Simon holds a PhD in the history of science from the joint programme of the European University Institute (EUI, Florence) and the École des hautes études en sciences sociales (EHESS, Paris). His doctoral dissertation focused on the drafts and working papers belonging to two natural philosophers of the second half of the 17th century – Galileo’s last disciple Vincenzio Viviani in Florence and Gottfried Wilhelm Leibniz in Hannover – and could be described as a work of historical anthropology of knowledge.
By addressing the ink-and-paper materiality of these supposedly purely intellectual operations that scatter the mechanical and physico-mathematical papers of Viviani and Leibniz, he aims at seizing knowledge and scholars in statu nascendi. Studying closely down to the most subtle details of the activity of the scholars’ hands on the paper of their notes, and with the support of anthropology, history of art, literature, or history of emotions, Simon hopes to flesh out anew a historical epistemology too conceptual and positivist still.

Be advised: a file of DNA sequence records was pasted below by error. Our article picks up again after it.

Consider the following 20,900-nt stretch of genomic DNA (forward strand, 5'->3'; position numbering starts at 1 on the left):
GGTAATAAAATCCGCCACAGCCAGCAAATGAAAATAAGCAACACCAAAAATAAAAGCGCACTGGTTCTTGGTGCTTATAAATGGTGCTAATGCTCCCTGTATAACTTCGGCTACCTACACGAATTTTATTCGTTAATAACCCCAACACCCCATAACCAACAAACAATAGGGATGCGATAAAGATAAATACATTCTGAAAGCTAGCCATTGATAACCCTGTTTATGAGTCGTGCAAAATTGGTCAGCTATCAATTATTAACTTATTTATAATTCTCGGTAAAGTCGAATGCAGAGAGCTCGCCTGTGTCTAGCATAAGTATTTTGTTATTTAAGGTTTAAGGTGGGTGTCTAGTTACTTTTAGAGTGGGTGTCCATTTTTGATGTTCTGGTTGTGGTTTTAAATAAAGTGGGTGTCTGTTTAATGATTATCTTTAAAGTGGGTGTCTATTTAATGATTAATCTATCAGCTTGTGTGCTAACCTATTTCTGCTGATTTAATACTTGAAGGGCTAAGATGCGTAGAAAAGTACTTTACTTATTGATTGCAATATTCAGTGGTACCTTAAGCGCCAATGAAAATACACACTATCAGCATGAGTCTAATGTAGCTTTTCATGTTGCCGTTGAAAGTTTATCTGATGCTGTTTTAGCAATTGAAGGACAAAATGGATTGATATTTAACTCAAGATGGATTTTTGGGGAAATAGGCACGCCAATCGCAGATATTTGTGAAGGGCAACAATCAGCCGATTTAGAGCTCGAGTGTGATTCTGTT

Now a postdoctoral researcher at the EPFL Laboratory for the history of science and technology, as well as teaching assistant in science and technology studies at Unige, Simon is pursuing his research in two main directions. First, and with the support of digital humanities at EPFL and Unil, he would like to build a database out of Vincenzio Viviani’s bounteous correspondence so as to partake in the current mapping of early-modern scholarly networks through digital visualisation.
Second, and reciprocally, he aims at enquiring about what our current form of rationality – i.e. computation understood as an episteme, or digitality as a cultural logic – owes to Leibniz’s quill-and-paper computational rationalism. Building on the recent interest for media studies and Medientheorie in the history of science, such an archæology of computational thinking would start from Leibniz and… Any advice much appreciated!